Seaweed production. (Photo: ACIISI)
Canary Islands advances the use of microalgae for food and biodiesel
Monday, March 28, 2011, 23:50 (GMT + 9)
A team of researchers from the Technological Institute of Canarias (ITC) have been able to produce new foods and enrich others, generate biodiesel and treat waste water with some microalgae and its derivatives.
According to the director of the R+D Division at the ITC, Gonzalo Piernavieja, the Canary Islands is a world leader "in the matter, as for the last 20 years, several research groups working on seaweed at the University of Las Palmas de Gran Canaria and the National Bank of Algae, as well as the institution he represents.
Biotech experts from the ITC proposed to promote research, development and innovation of the microalgae present in the Canaries, and become a commercial and industrial property "in the short to medium term."
Scientists emphasize that the climate of the islands is optimal for the development of microalgae, as their staple is the sun and carbon dioxide.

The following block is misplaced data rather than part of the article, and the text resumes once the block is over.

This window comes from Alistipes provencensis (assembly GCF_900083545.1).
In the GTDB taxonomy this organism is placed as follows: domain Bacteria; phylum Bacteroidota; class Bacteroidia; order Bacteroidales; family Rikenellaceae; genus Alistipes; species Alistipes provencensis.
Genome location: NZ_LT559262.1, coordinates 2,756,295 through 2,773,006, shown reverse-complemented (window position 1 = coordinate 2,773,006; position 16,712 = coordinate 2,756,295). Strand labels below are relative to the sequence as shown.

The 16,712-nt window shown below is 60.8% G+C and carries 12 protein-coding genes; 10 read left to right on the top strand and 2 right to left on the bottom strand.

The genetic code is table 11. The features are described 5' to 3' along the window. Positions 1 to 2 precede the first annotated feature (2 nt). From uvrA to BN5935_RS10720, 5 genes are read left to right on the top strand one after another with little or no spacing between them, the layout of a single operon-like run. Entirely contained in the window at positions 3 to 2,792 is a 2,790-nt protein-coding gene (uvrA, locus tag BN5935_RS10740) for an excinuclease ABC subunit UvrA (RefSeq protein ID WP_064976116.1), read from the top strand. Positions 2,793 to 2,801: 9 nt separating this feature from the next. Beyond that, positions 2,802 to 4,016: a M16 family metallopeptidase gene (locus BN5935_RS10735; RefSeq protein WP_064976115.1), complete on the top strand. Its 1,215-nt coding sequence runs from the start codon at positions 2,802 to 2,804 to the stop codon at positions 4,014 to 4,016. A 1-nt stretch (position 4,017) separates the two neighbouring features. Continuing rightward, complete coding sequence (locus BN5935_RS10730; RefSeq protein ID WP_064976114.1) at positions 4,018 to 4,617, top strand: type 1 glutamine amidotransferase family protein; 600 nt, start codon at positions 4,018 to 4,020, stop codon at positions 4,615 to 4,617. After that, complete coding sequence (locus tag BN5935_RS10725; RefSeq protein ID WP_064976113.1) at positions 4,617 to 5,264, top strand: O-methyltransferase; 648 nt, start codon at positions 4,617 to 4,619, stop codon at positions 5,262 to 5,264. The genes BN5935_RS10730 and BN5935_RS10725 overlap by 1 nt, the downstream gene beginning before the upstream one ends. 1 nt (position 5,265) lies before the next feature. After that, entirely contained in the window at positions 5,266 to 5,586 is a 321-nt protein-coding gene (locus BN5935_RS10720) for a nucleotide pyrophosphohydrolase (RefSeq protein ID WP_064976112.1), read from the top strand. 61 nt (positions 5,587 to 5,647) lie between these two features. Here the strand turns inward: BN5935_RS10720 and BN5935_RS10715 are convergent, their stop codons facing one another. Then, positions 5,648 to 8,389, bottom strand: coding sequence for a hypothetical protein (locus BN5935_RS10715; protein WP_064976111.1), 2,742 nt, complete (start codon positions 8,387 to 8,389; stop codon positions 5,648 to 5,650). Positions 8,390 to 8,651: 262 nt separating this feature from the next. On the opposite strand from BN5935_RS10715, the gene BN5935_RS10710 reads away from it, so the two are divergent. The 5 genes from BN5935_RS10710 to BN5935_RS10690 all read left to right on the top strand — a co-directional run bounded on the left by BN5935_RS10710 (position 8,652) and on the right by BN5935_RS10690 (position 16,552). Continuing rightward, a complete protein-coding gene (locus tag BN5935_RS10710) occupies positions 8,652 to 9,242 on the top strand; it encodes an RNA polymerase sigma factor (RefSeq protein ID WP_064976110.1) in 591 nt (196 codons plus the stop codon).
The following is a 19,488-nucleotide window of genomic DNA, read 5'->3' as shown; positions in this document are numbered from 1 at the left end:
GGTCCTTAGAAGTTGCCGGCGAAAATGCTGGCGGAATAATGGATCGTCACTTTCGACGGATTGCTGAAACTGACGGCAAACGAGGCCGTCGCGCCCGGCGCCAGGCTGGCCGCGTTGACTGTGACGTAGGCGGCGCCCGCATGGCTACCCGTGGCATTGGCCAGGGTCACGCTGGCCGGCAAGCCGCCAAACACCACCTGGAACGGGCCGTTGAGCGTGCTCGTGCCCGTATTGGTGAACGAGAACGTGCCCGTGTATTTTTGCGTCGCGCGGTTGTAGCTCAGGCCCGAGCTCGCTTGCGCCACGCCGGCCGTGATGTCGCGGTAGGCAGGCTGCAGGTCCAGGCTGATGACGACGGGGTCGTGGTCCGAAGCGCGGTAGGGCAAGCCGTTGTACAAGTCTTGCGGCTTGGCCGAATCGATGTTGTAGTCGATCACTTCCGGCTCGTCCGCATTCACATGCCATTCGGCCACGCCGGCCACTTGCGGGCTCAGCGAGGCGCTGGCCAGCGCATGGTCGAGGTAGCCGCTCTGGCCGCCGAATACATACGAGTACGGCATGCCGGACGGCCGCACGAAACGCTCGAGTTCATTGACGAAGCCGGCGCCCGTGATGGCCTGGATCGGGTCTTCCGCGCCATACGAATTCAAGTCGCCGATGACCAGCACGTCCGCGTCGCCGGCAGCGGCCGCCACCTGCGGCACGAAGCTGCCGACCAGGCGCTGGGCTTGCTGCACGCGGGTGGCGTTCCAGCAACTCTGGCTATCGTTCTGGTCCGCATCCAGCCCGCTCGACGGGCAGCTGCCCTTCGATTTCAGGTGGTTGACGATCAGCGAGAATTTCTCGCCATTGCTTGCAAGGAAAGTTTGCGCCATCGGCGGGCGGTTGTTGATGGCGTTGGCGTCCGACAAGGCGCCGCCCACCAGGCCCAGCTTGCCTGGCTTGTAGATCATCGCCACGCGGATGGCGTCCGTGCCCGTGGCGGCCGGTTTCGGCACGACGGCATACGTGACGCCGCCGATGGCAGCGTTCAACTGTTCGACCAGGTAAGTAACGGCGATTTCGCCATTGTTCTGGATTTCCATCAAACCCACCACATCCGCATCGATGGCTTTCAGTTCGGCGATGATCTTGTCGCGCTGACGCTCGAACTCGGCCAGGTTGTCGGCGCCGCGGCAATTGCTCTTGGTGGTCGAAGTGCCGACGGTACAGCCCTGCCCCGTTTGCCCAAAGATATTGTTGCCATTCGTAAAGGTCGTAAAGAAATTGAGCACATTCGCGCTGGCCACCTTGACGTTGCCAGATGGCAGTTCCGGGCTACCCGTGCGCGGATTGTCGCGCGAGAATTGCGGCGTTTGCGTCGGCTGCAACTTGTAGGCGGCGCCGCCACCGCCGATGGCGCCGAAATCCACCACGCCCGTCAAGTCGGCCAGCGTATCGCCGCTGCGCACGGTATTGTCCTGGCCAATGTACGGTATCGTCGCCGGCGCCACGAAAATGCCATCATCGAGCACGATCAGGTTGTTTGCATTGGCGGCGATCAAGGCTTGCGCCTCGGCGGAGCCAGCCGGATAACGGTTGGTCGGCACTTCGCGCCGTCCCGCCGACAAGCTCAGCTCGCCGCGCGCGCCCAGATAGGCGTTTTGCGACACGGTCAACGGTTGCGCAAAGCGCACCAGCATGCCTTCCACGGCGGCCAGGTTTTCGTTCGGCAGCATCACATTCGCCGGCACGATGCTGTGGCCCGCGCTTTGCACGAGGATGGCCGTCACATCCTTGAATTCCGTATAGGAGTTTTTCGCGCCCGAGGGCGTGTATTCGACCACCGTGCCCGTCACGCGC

Piernavieja said that they are cultivating microalgae on a small scale in a greenhouse of 1,200 square meters in the facilities that the ITC has in Pozo Izquierdo, southeast of Gran Canaria.
Participating in the study on cultivation of microalgae were the large energy companies Repsol, Endesa, Acciona and Iberdrola.
The ITC specialist explained that seaweed produces between 10 and 20 times more oil per surface area than conventional energy crops of any oil plant, and do not compete with fertile soil because they are grown in tanks.
Currently, the Institute is helping to design the largest seaweed farming plant project in Europe, built in Jerez (Cádiz), which will be operational in two years, reports the EFE news agency.
Microalgae are a source of "good" fatty acids, especially omega 3 and 6 of carotenoids and some may also serve for the food industry, for example, the dairy sector.
Many species of microalgae are also high in protein, which make them useful in developing animal feed for aquaculture, among others, and can "make the leap from herbal products to the supermarket."
Piernavieja noted that there are approximately 50,000 species of seaweed and only 10 are sold commercially.
He also expressed the need for existing legislation to adapt to the advances in this field, since only four varieties of seaweed are allowed to be consumed.
By Analia Murias